In the early 1900s, the US experienced market revolution due to the change in the system of manual labor starting from the South headed to the North and later to the entire world. Such changes in production and labor included a rise in wages following the growth of internal trade in the US. Developments in agriculture, transport, industry and communication sectors led to the increased economic independence of America led to the diminishment of traditional commerce. The construction of the Erie Canal bridged the western market for agricultural produce to manufacturers in the northeast while the steamship and railroads eased the mobility of markets (Kowalski et al. 132). Consequently, farmers ventured into commercial farming, while accumulating wealth used in slavery to increase their productivity. The market revolution increased women empowerment in the industries. Consequently, the Lowell Factory Girls Association was formed by women operatives during the 1830s in which they advocated for reduced working hours. The invention of the cotton engine increased wealth among the plantation owners, and with already-established transportation and ready market, more slaves worked in the cotton farms set the pace for both market and industrial revolutions.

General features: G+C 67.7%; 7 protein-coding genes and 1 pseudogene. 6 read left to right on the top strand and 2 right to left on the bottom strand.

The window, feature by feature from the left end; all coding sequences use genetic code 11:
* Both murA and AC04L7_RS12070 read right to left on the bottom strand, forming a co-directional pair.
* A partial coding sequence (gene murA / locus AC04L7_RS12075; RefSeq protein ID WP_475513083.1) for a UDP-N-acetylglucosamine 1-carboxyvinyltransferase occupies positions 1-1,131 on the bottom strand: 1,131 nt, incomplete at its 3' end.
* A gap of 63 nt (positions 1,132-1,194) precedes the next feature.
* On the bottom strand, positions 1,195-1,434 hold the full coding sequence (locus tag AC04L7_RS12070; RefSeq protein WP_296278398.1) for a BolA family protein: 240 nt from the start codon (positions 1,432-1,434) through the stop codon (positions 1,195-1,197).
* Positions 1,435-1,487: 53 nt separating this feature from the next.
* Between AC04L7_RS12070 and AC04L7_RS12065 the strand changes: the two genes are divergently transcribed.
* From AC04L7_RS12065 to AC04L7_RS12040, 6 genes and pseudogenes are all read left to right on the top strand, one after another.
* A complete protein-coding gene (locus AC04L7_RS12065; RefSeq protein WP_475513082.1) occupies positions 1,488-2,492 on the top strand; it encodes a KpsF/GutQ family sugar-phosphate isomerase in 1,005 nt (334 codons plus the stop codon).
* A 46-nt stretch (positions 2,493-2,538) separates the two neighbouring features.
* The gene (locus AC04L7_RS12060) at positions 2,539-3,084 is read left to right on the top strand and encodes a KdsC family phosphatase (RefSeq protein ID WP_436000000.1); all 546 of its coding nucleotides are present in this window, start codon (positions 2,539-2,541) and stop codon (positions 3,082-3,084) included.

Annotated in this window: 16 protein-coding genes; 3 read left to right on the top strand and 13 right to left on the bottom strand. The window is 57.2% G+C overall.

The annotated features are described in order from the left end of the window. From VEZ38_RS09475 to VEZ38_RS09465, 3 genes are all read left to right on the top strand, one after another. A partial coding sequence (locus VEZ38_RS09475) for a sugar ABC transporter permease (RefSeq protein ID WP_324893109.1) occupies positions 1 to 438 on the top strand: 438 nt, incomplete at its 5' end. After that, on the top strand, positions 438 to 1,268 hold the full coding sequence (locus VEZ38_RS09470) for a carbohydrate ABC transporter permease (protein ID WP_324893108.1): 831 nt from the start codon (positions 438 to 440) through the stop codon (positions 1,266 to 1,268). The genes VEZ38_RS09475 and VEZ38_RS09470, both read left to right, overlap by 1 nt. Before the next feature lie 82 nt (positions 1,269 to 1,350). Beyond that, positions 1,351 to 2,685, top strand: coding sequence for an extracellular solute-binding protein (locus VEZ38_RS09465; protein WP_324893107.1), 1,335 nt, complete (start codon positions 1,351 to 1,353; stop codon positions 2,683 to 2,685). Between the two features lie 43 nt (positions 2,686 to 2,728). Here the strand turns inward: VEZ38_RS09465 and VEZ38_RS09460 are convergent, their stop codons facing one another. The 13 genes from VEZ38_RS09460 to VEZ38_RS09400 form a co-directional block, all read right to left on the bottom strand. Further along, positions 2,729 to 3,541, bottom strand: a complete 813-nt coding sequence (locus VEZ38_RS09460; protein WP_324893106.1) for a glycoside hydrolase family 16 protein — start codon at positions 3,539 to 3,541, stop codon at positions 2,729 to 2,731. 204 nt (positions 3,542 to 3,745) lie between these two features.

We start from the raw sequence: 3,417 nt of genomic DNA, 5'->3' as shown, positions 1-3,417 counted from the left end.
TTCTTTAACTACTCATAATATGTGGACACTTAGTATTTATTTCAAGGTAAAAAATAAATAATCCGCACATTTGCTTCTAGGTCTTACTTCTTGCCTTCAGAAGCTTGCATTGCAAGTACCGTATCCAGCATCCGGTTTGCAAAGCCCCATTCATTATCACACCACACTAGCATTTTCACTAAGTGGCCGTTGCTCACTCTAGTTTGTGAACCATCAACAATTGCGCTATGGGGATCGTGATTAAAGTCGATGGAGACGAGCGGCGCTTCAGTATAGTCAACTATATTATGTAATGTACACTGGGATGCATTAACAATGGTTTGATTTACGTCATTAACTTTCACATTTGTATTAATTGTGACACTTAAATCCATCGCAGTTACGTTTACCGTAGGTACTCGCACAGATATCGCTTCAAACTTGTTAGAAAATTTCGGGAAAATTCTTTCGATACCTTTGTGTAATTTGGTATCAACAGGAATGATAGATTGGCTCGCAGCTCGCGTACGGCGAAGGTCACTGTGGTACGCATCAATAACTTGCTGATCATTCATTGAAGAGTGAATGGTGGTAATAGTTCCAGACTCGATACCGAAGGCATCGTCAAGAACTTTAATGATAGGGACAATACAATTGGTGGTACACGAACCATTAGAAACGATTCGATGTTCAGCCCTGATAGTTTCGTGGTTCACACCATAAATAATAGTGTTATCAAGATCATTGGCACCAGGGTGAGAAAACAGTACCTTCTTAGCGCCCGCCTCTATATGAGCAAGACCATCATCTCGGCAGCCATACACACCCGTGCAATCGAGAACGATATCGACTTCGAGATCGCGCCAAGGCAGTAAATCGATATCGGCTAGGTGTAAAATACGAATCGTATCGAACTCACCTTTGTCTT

The causes of the American Civil War in the 1800s are divided into long-term and short-term triggers. Apart from the contentious issue of slavery, several other factors played an important role in instigating political instability which predisposed the country to civil war. During the economic boom in the early 1800s led by the purchase of Louisiana in 1803, Congress sought to introduce a policy that warranted the expansion of slavery into the vast territories in the West (Atack et al. 950). Missouri's compromise initiated opposition and varied opinions across America, which only intensified when the legislators received the Congressional majority making Missouri a slave stated while Mane remained slave-free. Consequently, this became the foundation of differences in ideologies between those who approved the slave trade and those who sought its abolishment forming a foundation for civil war. In 1931, there was a slave revolution instigated by Nat Turner across the plantations in Virginia (Atack et al. 950). Turner and his followers killed about sixty white people causing militia deployment to suppress the rebellion. A lot of slaves died during the uprising, and the Congress reduced slaves' rights and freedom. Additionally, the Wilmot Proviso that sought to outlaw slavery in the land acquired by the US triggered the 1850 Compromise despite its rejection by Congress. The compromise made California free-state and cease controlling slavery in the remaining areas of Mexican Cession. Nonetheless, it strengthened the Fugitive Slave Act, thus compelling the Northerners to return slaves to the South (Atack et al. 950). However, this agreement partially resolved the political differences between the North and the South for a little while, but on the other hand, it reinforced the existence of structural differences dividing the US. It further aggravated depolarization among the opinionated citizens.